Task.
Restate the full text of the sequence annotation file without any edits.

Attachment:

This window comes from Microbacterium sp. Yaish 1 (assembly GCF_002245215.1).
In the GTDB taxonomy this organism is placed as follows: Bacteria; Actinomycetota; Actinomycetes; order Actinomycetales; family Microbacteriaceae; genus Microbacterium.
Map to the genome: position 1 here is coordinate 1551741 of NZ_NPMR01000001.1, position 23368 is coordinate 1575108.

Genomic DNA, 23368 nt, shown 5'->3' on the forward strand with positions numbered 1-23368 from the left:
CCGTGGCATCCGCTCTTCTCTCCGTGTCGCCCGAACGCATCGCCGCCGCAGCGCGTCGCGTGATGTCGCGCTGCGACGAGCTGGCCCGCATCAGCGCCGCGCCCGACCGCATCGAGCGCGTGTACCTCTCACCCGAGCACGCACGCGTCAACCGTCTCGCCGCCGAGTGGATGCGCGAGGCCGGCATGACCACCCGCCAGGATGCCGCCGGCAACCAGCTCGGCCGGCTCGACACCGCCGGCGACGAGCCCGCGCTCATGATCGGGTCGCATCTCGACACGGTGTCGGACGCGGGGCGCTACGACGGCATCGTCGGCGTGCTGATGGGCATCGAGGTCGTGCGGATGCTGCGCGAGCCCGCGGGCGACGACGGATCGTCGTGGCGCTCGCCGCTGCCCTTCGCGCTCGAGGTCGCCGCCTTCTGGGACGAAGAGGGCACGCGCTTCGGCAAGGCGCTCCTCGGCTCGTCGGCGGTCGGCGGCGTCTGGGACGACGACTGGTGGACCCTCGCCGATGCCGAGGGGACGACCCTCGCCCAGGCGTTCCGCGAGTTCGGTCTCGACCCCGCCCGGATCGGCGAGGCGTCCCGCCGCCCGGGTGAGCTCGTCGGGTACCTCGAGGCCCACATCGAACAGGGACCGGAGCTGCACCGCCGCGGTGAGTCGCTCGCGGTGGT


This window comes from Microbacterium sp. Yaish 1 (assembly GCF_002245215.1).
In the GTDB taxonomy this organism is placed as follows: Bacteria; Actinomycetota; Actinomycetes; order Actinomycetales; family Microbacteriaceae; genus Microbacterium.
Map to the genome: position 1 here is coordinate 1551741 of NZ_NPMR01000001.1, position 23368 is coordinate 1575108.

Genomic DNA, 23368 nt, shown 5'->3' on the forward strand with positions numbered 1-23368 from the left:
CCGTGGCATCCGCTCTTCTCTCCGTGTCGCCCGAACGCATCGCCGCCGCAGCGCGTCGCGTGATGTCGCGCTGCGACGAGCTGGCCCGCATCAGCGCCGCGCCCGACCGCATCGAGCGCGTGTACCTCTCACCCGAGCACGCACGCGTCAACCGTCTCGCCGCCGAGTGGATGCGCGAGGCCGGCATGACCACCCGCCAGGATGCCGCCGGCAACCAGCTCGGCCGGCTCGACACCGCCGGCGACGAGCCCGCGCTCATGATCGGGTCGCATCTCGACACGGTGTCGGACGCGGGGCGCTACGACGGCATCGTCGGCGTGCTGATGGGCATCGAGGTCGTGCGGATGCTGCGCGAGCCCGCGGGCGACGACGGATCGTCGTGGCGCTCGCCGCTGCCCTTCGCGCTCGAGGTCGCCGCCTTCTGGGACGAAGAGGGCACGCGCTTCGGCAAGGCGCTCCTCGGCTCGTCGGCGGTCGGCGGCGTCTGGGACGACGACTGGTGGACCCTCGCCGATGCCGAGGGGACGACCCTCGCCCAGGCGTTCCGCGAGTTCGGTCTCGACCCCGCCCGGATCGGCGAGGCGTCCCGCCGCCCGGGTGAGCTCGTCGGGTACCTCGAGGCCCACATCGAACAGGGACCGGAGCTGCACCGCCGCGGTGAGTCGCTCGCGGTGGT